The heater was smoking when he turned it off. His heart started racing as he walked back, he played EXPLODES and it happened, he played CHEATING just when he cheated and his wife got shocked when he played ZAP. The goddamn words were coming true. But he has to test it one last time.
Mary played SIGN, with N in the triple letter for 7 points. He looked at his rack, BAYQFEW. Not seeing much option he started chewing on the B fanatically and played FLY using the L of EXPLODES. He sat back in the chair, closed his eyes and waited for the sensation of rising up from the chair, waiting to fly. Feeling nothing he opened his eyes to see a fly buzzing around the Scrabble board. He needed to play something that was not ambiguous, something that was final and absolute. Something that was dangerous as well.
He noticed the queer expression on her face as Mary played CAUTION using a blank tile for N in double word and earned 18 points.
His rack then was AQUKEW and the B he was chewing. At first he was frustrated, unable to conceive a powerful word. Then it hit him. He played QUAKE for 19 points and wondered if the strength of the quake would be proportionate to the points he scored. He felt the trembling energy of potential in his veins.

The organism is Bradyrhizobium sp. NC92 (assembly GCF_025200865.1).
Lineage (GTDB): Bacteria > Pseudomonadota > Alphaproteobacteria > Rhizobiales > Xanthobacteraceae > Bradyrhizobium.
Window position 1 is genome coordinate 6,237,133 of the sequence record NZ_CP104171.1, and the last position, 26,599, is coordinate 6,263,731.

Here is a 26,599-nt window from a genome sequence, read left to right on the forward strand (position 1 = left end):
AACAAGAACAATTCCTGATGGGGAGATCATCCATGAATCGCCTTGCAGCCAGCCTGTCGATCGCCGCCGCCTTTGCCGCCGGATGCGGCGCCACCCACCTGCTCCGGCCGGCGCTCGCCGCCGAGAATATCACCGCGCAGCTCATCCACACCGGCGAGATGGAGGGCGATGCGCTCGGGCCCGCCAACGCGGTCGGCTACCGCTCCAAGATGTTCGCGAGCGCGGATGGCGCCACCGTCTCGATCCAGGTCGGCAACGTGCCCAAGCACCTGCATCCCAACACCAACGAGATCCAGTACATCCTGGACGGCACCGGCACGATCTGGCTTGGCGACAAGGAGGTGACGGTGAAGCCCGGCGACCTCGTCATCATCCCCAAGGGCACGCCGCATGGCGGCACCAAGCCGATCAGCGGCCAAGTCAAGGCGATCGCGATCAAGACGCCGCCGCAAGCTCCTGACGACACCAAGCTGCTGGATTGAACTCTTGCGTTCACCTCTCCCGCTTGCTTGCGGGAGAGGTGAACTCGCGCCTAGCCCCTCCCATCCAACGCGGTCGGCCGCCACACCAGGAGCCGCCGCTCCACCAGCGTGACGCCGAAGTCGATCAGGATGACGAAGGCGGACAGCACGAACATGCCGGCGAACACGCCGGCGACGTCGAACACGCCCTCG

Mary looked at Sid with a smirk on her face and played DEATH for 34 points, just as the room started to shake. The nearby lamp stand hit his head and the B he was chewing got lodged in his throat. He gasped with surprise and vindication and tried to cough it out. But it was stuck. His face went from red to blue as the earthquake reached climax. He collapsed onto the floor as realization dawned onto him:
The whole game was – JINXED.
She had jinxed the game. Right from the start.
Mary gathered the scattered pieces of tiles as she watched him struggle. As a patina of satisfaction wrapped her she sat back sipping her tea. She finished just as he breathed his last.